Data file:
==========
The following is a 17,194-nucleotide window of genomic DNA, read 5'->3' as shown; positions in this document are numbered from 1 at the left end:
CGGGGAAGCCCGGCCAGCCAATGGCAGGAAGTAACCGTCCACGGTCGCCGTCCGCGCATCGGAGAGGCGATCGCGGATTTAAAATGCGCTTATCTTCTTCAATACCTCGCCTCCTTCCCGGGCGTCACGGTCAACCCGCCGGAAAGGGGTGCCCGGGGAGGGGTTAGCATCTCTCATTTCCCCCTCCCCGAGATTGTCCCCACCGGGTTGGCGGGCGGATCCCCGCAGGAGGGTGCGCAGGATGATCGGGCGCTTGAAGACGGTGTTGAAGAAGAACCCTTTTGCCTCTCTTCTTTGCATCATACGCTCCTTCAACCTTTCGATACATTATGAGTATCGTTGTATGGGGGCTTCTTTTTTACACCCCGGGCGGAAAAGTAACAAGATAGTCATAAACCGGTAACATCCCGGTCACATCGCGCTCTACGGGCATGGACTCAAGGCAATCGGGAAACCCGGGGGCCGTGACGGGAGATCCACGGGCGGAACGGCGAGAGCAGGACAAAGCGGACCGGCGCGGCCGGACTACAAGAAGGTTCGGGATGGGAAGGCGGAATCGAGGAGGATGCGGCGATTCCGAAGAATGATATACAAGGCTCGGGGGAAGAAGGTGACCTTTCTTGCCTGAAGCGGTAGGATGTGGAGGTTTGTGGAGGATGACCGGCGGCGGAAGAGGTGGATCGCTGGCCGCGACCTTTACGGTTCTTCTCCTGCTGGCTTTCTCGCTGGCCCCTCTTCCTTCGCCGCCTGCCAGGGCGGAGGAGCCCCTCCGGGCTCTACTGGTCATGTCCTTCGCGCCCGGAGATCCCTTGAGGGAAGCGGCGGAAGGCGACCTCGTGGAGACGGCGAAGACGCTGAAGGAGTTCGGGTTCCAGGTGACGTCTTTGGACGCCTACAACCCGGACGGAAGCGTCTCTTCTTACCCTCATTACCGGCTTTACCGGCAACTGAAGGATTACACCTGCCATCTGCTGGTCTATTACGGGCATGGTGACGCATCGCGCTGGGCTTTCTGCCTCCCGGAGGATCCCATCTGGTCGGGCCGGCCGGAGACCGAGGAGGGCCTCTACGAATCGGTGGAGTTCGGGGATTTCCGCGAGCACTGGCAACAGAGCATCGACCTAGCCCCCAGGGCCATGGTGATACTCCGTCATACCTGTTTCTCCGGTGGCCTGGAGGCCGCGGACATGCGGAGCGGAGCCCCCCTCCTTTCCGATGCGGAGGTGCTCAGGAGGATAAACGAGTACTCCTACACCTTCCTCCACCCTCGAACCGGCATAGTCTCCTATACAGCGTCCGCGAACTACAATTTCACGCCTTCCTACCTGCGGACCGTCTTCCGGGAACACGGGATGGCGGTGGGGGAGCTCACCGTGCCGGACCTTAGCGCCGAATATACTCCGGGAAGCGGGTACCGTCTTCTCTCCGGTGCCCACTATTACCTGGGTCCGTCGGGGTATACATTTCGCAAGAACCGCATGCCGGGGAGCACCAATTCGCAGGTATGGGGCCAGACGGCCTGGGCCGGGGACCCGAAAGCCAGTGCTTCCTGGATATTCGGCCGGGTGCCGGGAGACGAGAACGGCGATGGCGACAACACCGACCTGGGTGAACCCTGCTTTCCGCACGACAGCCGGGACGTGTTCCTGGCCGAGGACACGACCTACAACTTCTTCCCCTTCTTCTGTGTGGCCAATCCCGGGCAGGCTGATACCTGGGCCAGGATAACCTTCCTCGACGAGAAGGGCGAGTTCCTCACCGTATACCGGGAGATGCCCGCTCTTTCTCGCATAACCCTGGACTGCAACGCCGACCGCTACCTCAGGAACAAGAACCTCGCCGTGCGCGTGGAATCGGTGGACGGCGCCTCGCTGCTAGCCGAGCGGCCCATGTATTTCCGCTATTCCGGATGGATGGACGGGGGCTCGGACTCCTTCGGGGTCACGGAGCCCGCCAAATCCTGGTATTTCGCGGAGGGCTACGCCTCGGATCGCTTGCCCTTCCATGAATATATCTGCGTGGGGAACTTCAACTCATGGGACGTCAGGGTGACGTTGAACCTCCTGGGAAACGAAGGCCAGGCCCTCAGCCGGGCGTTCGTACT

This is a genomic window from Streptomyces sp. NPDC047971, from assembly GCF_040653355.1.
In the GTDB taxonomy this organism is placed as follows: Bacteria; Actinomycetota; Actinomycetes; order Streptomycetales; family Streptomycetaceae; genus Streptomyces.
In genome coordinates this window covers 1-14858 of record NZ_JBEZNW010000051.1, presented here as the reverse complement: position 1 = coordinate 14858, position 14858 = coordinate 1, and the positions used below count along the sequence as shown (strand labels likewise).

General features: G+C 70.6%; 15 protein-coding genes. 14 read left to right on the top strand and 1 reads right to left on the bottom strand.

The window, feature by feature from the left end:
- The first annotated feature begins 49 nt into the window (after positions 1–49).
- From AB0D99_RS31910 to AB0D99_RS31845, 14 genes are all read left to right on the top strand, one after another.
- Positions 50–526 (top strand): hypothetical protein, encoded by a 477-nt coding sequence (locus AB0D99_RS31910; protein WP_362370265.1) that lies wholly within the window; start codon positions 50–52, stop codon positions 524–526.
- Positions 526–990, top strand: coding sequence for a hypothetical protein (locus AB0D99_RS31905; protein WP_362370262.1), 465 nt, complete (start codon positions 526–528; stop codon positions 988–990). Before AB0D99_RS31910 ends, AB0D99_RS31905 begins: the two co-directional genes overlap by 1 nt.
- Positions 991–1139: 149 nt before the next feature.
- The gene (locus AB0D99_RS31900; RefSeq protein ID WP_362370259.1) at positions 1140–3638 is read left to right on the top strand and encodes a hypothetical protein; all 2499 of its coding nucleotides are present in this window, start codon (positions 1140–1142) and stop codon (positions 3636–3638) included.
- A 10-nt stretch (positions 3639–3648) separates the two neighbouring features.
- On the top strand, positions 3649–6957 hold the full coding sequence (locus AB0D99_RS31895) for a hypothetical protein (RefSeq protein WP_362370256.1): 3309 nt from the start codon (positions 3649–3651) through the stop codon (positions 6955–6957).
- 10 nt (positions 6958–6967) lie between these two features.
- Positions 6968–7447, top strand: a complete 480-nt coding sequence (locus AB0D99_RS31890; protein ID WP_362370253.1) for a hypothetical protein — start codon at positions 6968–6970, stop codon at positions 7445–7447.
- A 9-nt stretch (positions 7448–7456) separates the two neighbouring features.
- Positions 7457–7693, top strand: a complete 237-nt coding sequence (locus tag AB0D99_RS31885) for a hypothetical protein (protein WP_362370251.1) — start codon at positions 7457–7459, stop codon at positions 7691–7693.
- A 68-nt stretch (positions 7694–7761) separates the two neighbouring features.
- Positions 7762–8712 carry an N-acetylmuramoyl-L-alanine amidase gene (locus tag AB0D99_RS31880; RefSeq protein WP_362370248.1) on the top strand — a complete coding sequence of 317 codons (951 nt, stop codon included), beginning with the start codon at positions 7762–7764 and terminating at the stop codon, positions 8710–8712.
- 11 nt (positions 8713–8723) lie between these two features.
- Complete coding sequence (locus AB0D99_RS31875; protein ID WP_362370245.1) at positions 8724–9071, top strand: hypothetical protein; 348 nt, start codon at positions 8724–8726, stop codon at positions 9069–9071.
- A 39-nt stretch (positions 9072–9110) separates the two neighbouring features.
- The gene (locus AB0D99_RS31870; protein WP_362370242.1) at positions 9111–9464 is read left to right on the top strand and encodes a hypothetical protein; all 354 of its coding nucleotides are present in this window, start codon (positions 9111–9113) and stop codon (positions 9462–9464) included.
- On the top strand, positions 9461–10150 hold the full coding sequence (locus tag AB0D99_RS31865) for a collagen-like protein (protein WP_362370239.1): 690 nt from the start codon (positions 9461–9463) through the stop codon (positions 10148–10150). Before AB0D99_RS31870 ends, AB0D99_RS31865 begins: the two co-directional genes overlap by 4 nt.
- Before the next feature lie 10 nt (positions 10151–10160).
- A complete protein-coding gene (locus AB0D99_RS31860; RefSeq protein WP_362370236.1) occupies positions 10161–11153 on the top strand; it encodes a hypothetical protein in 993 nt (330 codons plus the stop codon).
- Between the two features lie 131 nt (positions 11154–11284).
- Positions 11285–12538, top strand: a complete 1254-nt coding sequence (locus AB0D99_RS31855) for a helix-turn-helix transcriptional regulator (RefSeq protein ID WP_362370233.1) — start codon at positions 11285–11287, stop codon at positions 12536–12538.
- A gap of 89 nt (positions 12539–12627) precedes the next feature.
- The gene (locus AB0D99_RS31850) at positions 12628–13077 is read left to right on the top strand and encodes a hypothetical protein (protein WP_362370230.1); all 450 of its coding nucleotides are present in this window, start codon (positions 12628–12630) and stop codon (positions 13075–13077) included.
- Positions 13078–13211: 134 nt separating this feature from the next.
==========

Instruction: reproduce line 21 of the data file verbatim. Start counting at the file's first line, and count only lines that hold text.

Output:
- Positions 7762–8712 carry an N-acetylmuramoyl-L-alanine amidase gene (locus tag AB0D99_RS31880; RefSeq protein WP_362370248.1) on the top strand — a complete coding sequence of 317 codons (951 nt, stop codon included), beginning with the start codon at positions 7762–7764 and terminating at the stop codon, positions 8710–8712.